The most well established, efficient and reliable energy storage technology is pump-and-store hydro. Batteries offer short-term storage and capacity but are expensive and not currently a long-term storage solution. Their strength is in their ability to provide high powered output, responsiveness, and frequent cycling with low losses. Compressed air16 is a potential long-term energy storage technology which the UK might exploit with its access to empty North Sea wells, but it is yet to be demonstrated at that scale. Limitations on recourse to pump-and-store hydro and batteries at current technology levels suggests Open (OCGT)17 or Combined Cycle Gas Turbines (CCGT) or Gas Engines, utilising green hydrogen, as a more immediately viable source of backup capacity for VRE in the UK. OCGTs and CCGTs are relatively cheap to build, can operate on methane or hydrogen, and can be brought online relatively quickly. The engineering innovation challenges to deliver such a system are broadly incremental i.e. promoting devices to support system frequency stability, reducing electricity storage costs, reducing hydrogen electrolyser capital costs while increasing their efficiency, and perfecting hydrogen ready turbines.

However, the cost of integrating VRE rises with its increasing dominance in the electricity system, as incentivisation of backup capacity becomes more expensive, grid flexibility, system supply and frequency balancing challenges become greater, making the Levelized Costs (LCOE) of VRE generation a questionable metric for determining its optimal penetration. The externalities around fossil fuel uses may justify carbon taxes, but VRE also carries its own system externalities. It is important to think about how these externalities might be charged to arrive at a transparent, lowest cost and ultimately decarbonised system. Optimal penetration will be a function of the marginal cost of increased supply, but these in turn are almost certainly contingent on the flexibility of the system. UKERC’s studies on the costs and impacts of intermittency support this view18 19. Various energy technologies too exhibit divergent cost structures between capital and the marginal costs of operation with implications for their optimal load. A number of studies20 converge on similar conclusions around the integration of VRE: the level of system flexibility can reduce integration costs substantially; provision of back up capacity dominates integration costs; diversification of the renewables portfolio tends to facilitate a higher overall share; and rising integration costs are associated with higher periods of VRE generation in excess of demand, although as the LCOE of VRE falls, so do the costs of untapped excess generation.

The Committee on Climate Change20 acknowledges that although all energy technologies impose such system costs, these are likely to be higher for variable renewables. Nevertheless, its modelling suggests that by 2050, the system integration costs of VRE at 57% “optimal” penetration could be less than 10% of overall system costs and that increasing load factors from offshore wind may imply a higher optimal penetration. It also suggests that VRE might earn additional rents for supplying ancillary services that thermal plants currently provide, like fast frequency response, reserve, reactive power and inertia control. More predictable less correlated renewables like wave and tidal power could also play complementary roles. It is important to note in this context that very long-lived renewable energy assets like Tidal Barrages are hard to evaluate in an LCOE framework and so may be unnecessarily excluded as a part of the decarbonisation solution.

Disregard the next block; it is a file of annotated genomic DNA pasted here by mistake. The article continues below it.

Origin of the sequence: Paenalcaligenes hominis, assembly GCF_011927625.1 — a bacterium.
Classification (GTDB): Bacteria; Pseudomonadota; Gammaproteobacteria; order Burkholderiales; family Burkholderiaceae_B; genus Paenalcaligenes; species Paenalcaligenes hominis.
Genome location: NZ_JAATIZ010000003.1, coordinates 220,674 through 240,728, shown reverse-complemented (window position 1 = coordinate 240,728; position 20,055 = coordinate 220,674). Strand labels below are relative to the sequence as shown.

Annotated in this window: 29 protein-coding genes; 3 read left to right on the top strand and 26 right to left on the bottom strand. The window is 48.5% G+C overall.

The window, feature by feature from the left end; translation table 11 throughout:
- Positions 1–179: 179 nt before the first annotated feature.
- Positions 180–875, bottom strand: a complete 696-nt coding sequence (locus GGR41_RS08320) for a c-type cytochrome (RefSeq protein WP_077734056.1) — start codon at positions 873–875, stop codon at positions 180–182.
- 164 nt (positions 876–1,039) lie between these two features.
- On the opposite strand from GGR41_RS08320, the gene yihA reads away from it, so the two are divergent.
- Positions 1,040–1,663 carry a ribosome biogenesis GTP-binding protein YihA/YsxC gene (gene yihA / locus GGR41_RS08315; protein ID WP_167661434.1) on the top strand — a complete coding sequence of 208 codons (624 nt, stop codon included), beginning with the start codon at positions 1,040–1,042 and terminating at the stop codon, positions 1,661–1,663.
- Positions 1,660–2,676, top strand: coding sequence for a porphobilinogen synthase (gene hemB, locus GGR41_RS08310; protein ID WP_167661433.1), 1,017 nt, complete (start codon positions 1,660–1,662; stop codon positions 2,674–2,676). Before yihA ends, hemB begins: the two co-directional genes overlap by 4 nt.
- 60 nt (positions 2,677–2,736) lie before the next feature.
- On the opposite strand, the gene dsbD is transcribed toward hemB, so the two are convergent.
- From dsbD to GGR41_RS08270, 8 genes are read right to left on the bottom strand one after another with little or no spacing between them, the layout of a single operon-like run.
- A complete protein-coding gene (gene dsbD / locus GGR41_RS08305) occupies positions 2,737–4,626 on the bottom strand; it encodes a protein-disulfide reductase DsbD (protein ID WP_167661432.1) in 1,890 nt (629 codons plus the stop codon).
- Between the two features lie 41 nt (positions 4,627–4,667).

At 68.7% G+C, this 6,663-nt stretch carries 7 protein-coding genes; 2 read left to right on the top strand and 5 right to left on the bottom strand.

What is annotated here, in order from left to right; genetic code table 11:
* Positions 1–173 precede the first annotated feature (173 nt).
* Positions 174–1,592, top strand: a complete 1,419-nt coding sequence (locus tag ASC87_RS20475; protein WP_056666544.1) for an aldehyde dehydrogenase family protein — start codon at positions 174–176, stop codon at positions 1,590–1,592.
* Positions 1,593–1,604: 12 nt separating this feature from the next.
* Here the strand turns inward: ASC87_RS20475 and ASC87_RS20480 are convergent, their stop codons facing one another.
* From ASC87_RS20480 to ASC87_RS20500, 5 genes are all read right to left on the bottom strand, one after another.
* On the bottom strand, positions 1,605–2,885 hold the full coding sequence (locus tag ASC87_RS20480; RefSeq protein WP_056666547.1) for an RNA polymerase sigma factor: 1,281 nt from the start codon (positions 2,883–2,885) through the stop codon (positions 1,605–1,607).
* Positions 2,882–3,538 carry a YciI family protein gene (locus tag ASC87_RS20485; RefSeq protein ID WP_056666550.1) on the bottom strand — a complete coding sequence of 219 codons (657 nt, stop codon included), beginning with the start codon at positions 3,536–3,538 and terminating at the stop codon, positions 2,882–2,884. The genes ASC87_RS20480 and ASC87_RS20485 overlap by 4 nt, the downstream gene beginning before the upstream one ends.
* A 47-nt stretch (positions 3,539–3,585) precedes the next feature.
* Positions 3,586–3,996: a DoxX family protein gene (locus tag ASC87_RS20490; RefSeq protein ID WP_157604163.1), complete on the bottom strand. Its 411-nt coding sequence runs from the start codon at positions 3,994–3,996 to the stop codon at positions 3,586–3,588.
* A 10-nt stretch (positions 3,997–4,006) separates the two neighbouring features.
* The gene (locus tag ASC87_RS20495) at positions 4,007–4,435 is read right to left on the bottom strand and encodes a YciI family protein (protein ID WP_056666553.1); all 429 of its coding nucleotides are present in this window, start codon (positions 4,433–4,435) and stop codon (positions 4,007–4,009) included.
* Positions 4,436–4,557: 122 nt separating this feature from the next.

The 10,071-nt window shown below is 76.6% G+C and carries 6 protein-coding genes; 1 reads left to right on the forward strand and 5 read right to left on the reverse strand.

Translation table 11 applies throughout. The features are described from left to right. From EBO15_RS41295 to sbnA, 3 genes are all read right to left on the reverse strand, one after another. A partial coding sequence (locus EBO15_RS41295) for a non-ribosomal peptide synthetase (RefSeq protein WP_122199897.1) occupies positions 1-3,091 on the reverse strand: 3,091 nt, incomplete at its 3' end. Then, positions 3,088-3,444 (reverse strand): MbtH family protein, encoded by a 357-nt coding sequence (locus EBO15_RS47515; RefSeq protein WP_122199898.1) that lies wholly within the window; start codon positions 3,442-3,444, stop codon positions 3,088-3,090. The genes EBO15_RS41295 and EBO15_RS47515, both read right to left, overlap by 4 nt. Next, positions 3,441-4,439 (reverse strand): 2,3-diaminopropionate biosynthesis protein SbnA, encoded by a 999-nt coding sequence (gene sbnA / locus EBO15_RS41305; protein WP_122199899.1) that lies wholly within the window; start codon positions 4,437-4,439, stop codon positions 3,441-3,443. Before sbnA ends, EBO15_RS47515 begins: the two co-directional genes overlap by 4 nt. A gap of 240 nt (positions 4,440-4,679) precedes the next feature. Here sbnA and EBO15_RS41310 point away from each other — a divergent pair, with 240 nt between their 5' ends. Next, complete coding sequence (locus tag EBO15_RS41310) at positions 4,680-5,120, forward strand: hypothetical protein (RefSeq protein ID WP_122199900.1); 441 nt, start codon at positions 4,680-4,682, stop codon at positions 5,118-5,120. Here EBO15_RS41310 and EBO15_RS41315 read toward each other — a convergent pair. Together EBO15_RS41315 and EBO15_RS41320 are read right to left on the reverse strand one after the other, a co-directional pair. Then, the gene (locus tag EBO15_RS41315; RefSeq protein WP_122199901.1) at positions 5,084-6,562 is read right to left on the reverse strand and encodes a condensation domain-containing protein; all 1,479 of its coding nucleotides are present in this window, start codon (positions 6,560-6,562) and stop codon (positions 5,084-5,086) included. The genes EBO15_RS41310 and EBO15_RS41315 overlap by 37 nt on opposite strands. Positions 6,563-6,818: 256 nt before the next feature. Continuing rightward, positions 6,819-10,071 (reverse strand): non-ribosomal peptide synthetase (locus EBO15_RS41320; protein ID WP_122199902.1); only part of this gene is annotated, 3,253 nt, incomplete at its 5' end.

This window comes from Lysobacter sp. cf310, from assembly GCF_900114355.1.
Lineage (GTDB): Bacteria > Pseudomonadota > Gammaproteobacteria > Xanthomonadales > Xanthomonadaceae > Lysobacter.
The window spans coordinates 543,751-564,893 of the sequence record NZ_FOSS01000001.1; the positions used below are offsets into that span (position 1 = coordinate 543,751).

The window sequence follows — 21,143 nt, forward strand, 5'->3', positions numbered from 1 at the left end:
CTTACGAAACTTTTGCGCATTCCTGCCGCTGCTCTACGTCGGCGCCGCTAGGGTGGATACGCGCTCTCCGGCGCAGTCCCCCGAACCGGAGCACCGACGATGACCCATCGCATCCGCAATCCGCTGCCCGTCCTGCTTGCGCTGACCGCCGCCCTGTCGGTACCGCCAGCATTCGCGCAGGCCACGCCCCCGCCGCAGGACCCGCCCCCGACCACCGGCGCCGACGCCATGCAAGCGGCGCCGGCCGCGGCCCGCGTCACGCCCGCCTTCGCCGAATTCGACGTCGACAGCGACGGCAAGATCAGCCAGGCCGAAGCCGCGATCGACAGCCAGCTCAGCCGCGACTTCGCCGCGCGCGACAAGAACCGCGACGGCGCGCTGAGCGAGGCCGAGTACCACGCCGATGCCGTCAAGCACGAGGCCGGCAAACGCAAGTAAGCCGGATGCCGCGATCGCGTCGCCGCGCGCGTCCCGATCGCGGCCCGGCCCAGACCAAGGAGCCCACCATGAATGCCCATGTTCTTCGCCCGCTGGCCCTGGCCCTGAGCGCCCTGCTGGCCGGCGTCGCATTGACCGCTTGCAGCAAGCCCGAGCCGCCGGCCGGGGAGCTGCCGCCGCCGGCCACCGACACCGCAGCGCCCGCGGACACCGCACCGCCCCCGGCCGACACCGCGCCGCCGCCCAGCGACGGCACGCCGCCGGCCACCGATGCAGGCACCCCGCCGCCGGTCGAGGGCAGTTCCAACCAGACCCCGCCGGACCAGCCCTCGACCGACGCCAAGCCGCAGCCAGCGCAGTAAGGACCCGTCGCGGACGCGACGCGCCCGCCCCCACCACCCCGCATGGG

Additionally, there is the critical question of how end-use energy challenges in the wider economy are resolved i.e. in building heating, recourse to a hydrogen repurposed gas network, or combined heat and power generation (CHP) with district heating networks, or one more reliant on heat pumps; in generation, the extent to which nuclear is retained for base load power, CHP is deployed as a flexible supply solution, or VRE with green hydrogen powered OCGT/CCGTs comes to dominate; in vehicles, shipping, short-haul aviation and public transport, the extent to which batteries prevail over hydrogen solutions; in heavy industry, the extent to which blue or green hydrogen21  becomes the principal solution. Depending on the answers to these specific questions, the UK’s physical demand for electricity could be well over twice its current levels by 205020 22. The Committee on Climate Change see low-carbon electricity generation quadrupling by 2050, with renewables providing over half the electricity, and nuclear and decarbonised gas (blue or green hydrogen or methane + Carbon Capture) making up the balance20.

So, a number of obvious questions arise: What proportion of VRE can feasibly dominate electricity generation from a system perspective? How much VRE can be physically accommodated and deployed in absolute terms across and around the British Isles? Over what time horizon can this transformation take place? Should the transformation begin with methane powered turbines, transitioning through blue to green hydrogen backup generation, or seek to make an immediate jump to green hydrogen, or place greater emphasis on other clean energy technologies like bio-thermal or decarbonised gas? What storage technologies should be prioritised? What alternative to thermal plants can be sourced to provide system inertia, voltage and frequency management services? How can associated incremental engineering innovation be promoted? From a marginal cost perspective, what is the optimal penetration of VRE vs. other low or no carbon solutions? Is Marginal Cost an appropriate approach to a system dominated by low or even no marginal cost forms of generation? How should markets and regulations be reformed to provide better incentives for flexibility so that integration costs can be minimised? How can the overall costs of system transformation be minimised? To what extent is a whole system approach required?